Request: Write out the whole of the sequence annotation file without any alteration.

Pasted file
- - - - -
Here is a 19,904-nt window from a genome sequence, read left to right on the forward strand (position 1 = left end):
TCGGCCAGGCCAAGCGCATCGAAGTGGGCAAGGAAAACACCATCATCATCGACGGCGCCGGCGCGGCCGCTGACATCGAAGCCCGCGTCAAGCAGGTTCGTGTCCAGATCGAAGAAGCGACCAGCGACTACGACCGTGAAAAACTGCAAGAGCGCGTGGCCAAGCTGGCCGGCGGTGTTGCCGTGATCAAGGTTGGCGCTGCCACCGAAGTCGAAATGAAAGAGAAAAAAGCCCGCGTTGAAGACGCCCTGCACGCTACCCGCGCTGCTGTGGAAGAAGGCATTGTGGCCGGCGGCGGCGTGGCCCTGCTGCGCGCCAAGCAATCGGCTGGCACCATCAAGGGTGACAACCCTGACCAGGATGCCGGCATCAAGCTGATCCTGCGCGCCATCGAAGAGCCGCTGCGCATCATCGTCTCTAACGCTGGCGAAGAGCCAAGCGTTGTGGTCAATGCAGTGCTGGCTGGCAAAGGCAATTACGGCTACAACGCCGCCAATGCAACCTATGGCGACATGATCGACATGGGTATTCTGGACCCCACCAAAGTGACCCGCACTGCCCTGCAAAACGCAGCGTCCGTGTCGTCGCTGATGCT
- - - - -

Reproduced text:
Here is a 19,904-nt window from a genome sequence, read left to right on the forward strand (position 1 = left end):
TCGGCCAGGCCAAGCGCATCGAAGTGGGCAAGGAAAACACCATCATCATCGACGGCGCCGGCGCGGCCGCTGACATCGAAGCCCGCGTCAAGCAGGTTCGTGTCCAGATCGAAGAAGCGACCAGCGACTACGACCGTGAAAAACTGCAAGAGCGCGTGGCCAAGCTGGCCGGCGGTGTTGCCGTGATCAAGGTTGGCGCTGCCACCGAAGTCGAAATGAAAGAGAAAAAAGCCCGCGTTGAAGACGCCCTGCACGCTACCCGCGCTGCTGTGGAAGAAGGCATTGTGGCCGGCGGCGGCGTGGCCCTGCTGCGCGCCAAGCAATCGGCTGGCACCATCAAGGGTGACAACCCTGACCAGGATGCCGGCATCAAGCTGATCCTGCGCGCCATCGAAGAGCCGCTGCGCATCATCGTCTCTAACGCTGGCGAAGAGCCAAGCGTTGTGGTCAATGCAGTGCTGGCTGGCAAAGGCAATTACGGCTACAACGCCGCCAATGCAACCTATGGCGACATGATCGACATGGGTATTCTGGACCCCACCAAAGTGACCCGCACTGCCCTGCAAAACGCAGCGTCCGTGTCGTCGCTGATGCT